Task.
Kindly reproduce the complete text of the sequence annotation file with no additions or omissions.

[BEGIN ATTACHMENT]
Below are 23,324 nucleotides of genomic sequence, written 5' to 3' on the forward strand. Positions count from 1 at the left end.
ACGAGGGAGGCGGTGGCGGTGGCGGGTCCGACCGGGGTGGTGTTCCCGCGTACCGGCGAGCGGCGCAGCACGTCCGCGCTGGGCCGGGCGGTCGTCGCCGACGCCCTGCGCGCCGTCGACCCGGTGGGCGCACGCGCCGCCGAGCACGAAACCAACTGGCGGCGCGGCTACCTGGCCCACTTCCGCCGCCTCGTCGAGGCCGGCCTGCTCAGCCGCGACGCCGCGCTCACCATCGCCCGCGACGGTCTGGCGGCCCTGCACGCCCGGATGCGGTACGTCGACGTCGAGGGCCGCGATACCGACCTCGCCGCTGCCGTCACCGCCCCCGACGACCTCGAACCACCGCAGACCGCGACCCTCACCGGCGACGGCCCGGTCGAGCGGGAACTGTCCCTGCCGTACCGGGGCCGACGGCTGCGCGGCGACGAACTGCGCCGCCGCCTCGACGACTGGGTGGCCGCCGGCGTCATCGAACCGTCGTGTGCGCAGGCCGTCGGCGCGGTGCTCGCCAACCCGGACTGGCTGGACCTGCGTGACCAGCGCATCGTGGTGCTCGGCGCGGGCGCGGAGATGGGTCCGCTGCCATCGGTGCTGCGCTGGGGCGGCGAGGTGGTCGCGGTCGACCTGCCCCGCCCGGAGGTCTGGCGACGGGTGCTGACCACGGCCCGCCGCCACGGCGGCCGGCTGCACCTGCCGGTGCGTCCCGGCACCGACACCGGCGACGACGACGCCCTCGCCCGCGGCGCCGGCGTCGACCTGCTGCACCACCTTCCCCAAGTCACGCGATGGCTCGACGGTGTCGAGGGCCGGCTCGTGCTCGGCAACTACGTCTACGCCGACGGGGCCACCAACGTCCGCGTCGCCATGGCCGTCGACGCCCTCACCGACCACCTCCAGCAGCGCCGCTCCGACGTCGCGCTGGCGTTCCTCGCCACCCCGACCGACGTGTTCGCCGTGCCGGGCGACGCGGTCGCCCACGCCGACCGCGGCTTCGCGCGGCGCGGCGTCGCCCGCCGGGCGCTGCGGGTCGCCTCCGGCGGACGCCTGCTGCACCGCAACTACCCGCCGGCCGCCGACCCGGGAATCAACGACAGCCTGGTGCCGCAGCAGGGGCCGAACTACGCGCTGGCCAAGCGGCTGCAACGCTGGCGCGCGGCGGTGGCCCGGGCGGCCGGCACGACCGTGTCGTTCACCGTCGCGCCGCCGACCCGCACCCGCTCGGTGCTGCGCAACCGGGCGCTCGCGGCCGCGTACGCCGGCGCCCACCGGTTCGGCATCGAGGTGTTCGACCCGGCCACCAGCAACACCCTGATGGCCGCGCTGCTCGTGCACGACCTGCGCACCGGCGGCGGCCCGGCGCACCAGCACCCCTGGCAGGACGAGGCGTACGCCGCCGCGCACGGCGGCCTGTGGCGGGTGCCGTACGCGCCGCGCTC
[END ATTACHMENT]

Below are 23,324 nucleotides of genomic sequence, written 5' to 3' on the forward strand. Positions count from 1 at the left end.
ACGAGGGAGGCGGTGGCGGTGGCGGGTCCGACCGGGGTGGTGTTCCCGCGTACCGGCGAGCGGCGCAGCACGTCCGCGCTGGGCCGGGCGGTCGTCGCCGACGCCCTGCGCGCCGTCGACCCGGTGGGCGCACGCGCCGCCGAGCACGAAACCAACTGGCGGCGCGGCTACCTGGCCCACTTCCGCCGCCTCGTCGAGGCCGGCCTGCTCAGCCGCGACGCCGCGCTCACCATCGCCCGCGACGGTCTGGCGGCCCTGCACGCCCGGATGCGGTACGTCGACGTCGAGGGCCGCGATACCGACCTCGCCGCTGCCGTCACCGCCCCCGACGACCTCGAACCACCGCAGACCGCGACCCTCACCGGCGACGGCCCGGTCGAGCGGGAACTGTCCCTGCCGTACCGGGGCCGACGGCTGCGCGGCGACGAACTGCGCCGCCGCCTCGACGACTGGGTGGCCGCCGGCGTCATCGAACCGTCGTGTGCGCAGGCCGTCGGCGCGGTGCTCGCCAACCCGGACTGGCTGGACCTGCGTGACCAGCGCATCGTGGTGCTCGGCGCGGGCGCGGAGATGGGTCCGCTGCCATCGGTGCTGCGCTGGGGCGGCGAGGTGGTCGCGGTCGACCTGCCCCGCCCGGAGGTCTGGCGACGGGTGCTGACCACGGCCCGCCGCCACGGCGGCCGGCTGCACCTGCCGGTGCGTCCCGGCACCGACACCGGCGACGACGACGCCCTCGCCCGCGGCGCCGGCGTCGACCTGCTGCACCACCTTCCCCAAGTCACGCGATGGCTCGACGGTGTCGAGGGCCGGCTCGTGCTCGGCAACTACGTCTACGCCGACGGGGCCACCAACGTCCGCGTCGCCATGGCCGTCGACGCCCTCACCGACCACCTCCAGCAGCGCCGCTCCGACGTCGCGCTGGCGTTCCTCGCCACCCCGACCGACGTGTTCGCCGTGCCGGGCGACGCGGTCGCCCACGCCGACCGCGGCTTCGCGCGGCGCGGCGTCGCCCGCCGGGCGCTGCGGGTCGCCTCCGGCGGACGCCTGCTGCACCGCAACTACCCGCCGGCCGCCGACCCGGGAATCAACGACAGCCTGGTGCCGCAGCAGGGGCCGAACTACGCGCTGGCCAAGCGGCTGCAACGCTGGCGCGCGGCGGTGGCCCGGGCGGCCGGCACGACCGTGTCGTTCACCGTCGCGCCGCCGACCCGCACCCGCTCGGTGCTGCGCAACCGGGCGCTCGCGGCCGCGTACGCCGGCGCCCACCGGTTCGGCATCGAGGTGTTCGACCCGGCCACCAGCAACACCCTGATGGCCGCGCTGCTCGTGCACGACCTGCGCACCGGCGGCGGCCCGGCGCACCAGCACCCCTGGCAGGACGAGGCGTACGCCGCCGCGCACGGCGGCCTGTGGCGGGTGCCGTACGCGCCGCGCTC